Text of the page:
Make sure seniors are OK during shutdowns for virus

The rise of COVID-19 has Michigan and Wisconsin canceling classes both in public schools and colleges and advising people remain apart as much as possible.

Michigan Gov. Gretchen Whitmer now has ordered all restaurants and bars be closed to dine-in customers, effective at 3 p.m. today, to curb the spread of the coronavirus.

It’s a recommended “staycation” that could place strain on each home’s streaming video services and internet access, much less household supplies. A number of online learning sites have dropped subscriptions or other fees while students are stuck at home. Those who are old school might decide to read a few new books.

Initially, it’s been an impressive rallying of resources to deal with this situation.

But while promoting staying home, it’s important to not forget those who already might be homebound or have limited mobility — and might not be connected by computer or smartphone to sites for information on how to cope.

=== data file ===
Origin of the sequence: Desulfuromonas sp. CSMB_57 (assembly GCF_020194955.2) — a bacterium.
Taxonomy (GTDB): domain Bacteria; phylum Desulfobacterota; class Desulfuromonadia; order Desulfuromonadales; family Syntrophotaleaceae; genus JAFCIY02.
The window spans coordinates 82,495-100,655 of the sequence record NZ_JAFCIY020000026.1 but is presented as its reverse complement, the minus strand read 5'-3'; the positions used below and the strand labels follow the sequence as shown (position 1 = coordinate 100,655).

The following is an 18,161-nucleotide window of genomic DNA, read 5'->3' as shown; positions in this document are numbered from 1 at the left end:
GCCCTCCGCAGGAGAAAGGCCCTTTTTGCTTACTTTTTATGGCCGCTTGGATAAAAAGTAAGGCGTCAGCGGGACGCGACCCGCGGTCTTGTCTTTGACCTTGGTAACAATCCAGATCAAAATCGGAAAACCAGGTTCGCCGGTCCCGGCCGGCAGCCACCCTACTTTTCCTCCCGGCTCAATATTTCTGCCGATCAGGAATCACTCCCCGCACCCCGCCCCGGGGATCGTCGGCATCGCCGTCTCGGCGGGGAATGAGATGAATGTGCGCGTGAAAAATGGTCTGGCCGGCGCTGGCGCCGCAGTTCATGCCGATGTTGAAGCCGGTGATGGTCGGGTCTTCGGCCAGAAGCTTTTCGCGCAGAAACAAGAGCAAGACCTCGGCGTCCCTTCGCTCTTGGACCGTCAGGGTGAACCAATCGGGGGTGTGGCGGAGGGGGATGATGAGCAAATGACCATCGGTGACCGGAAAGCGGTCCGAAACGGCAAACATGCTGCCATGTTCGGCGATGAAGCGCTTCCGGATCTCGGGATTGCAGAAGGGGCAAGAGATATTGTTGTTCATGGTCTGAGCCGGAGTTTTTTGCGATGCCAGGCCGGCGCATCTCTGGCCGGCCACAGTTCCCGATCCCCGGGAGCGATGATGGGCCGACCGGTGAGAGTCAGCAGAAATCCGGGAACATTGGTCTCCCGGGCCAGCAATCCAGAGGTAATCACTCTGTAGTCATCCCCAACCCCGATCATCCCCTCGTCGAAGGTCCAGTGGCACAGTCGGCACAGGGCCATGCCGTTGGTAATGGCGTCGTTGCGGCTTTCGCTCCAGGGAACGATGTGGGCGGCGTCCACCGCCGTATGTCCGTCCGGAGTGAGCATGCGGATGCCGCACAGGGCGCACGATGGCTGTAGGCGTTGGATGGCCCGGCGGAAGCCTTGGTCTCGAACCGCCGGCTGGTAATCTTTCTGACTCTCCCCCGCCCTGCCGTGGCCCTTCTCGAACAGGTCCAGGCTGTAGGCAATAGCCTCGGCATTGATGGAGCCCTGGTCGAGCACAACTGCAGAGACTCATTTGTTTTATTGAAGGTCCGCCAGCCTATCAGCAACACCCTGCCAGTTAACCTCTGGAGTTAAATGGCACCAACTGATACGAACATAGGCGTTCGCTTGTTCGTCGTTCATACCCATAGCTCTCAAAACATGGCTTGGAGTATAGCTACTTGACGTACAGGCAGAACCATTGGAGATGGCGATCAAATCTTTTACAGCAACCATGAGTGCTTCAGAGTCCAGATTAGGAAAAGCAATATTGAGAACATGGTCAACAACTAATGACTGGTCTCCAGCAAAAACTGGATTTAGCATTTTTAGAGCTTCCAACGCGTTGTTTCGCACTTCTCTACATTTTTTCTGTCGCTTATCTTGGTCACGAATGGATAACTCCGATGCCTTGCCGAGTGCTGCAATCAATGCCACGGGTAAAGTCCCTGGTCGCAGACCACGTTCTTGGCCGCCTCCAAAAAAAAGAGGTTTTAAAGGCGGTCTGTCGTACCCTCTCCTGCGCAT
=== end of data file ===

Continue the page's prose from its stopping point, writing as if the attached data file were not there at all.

The elderly are most vulnerable to COVID-19. While trying to stay safe, they will need the help of neighbors and caregivers to ensure they have what’s needed to make it through this difficult situation, when many of the usual services they’d relied on may no longer be available.

That likely will mean others doing shopping for supplies, making sure meals still can be provided as senior centers are shut down and generally keeping track of how these older residents are doing.

Yet caution is needed, too, to not potentially expose those same seniors to the virus, as it appears the highest death rates from the coronavirus have been among those age 70 and older.

So keep in regular yet careful contact with seniors who are family or neighbors to make sure they stay healthy as the nation continues to grapple with coronavirus.


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